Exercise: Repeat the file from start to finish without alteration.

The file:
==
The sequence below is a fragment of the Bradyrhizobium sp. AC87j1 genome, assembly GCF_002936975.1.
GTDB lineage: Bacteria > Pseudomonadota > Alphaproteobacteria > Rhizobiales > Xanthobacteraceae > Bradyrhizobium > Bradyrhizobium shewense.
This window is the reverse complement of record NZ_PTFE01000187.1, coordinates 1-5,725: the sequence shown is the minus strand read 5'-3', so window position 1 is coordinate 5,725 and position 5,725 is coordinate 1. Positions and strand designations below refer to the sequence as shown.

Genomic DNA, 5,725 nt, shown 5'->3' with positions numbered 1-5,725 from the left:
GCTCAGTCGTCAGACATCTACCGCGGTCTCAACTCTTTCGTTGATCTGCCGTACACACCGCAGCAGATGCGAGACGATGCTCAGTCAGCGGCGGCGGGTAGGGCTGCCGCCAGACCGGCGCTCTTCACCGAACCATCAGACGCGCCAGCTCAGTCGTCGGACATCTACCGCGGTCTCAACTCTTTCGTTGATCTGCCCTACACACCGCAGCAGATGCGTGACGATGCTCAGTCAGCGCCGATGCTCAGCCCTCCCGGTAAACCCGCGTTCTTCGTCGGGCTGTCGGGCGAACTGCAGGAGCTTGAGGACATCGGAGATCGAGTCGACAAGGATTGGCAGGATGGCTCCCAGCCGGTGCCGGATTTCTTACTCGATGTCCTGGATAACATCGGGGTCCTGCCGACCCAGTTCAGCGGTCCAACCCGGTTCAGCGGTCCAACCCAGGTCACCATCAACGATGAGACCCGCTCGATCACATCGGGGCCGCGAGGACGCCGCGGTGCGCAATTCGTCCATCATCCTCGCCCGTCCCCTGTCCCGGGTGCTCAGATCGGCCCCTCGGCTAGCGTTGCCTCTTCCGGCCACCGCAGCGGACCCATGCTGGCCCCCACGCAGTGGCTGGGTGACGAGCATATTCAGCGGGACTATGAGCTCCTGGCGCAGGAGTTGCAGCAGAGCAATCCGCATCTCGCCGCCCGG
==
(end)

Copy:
The sequence below is a fragment of the Bradyrhizobium sp. AC87j1 genome, assembly GCF_002936975.1.
GTDB lineage: Bacteria > Pseudomonadota > Alphaproteobacteria > Rhizobiales > Xanthobacteraceae > Bradyrhizobium > Bradyrhizobium shewense.
This window is the reverse complement of record NZ_PTFE01000187.1, coordinates 1-5,725: the sequence shown is the minus strand read 5'-3', so window position 1 is coordinate 5,725 and position 5,725 is coordinate 1. Positions and strand designations below refer to the sequence as shown.

Genomic DNA, 5,725 nt, shown 5'->3' with positions numbered 1-5,725 from the left:
GCTCAGTCGTCAGACATCTACCGCGGTCTCAACTCTTTCGTTGATCTGCCGTACACACCGCAGCAGATGCGAGACGATGCTCAGTCAGCGGCGGCGGGTAGGGCTGCCGCCAGACCGGCGCTCTTCACCGAACCATCAGACGCGCCAGCTCAGTCGTCGGACATCTACCGCGGTCTCAACTCTTTCGTTGATCTGCCCTACACACCGCAGCAGATGCGTGACGATGCTCAGTCAGCGCCGATGCTCAGCCCTCCCGGTAAACCCGCGTTCTTCGTCGGGCTGTCGGGCGAACTGCAGGAGCTTGAGGACATCGGAGATCGAGTCGACAAGGATTGGCAGGATGGCTCCCAGCCGGTGCCGGATTTCTTACTCGATGTCCTGGATAACATCGGGGTCCTGCCGACCCAGTTCAGCGGTCCAACCCGGTTCAGCGGTCCAACCCAGGTCACCATCAACGATGAGACCCGCTCGATCACATCGGGGCCGCGAGGACGCCGCGGTGCGCAATTCGTCCATCATCCTCGCCCGTCCCCTGTCCCGGGTGCTCAGATCGGCCCCTCGGCTAGCGTTGCCTCTTCCGGCCACCGCAGCGGACCCATGCTGGCCCCCACGCAGTGGCTGGGTGACGAGCATATTCAGCGGGACTATGAGCTCCTGGCGCAGGAGTTGCAGCAGAGCAATCCGCATCTCGCCGCCCGG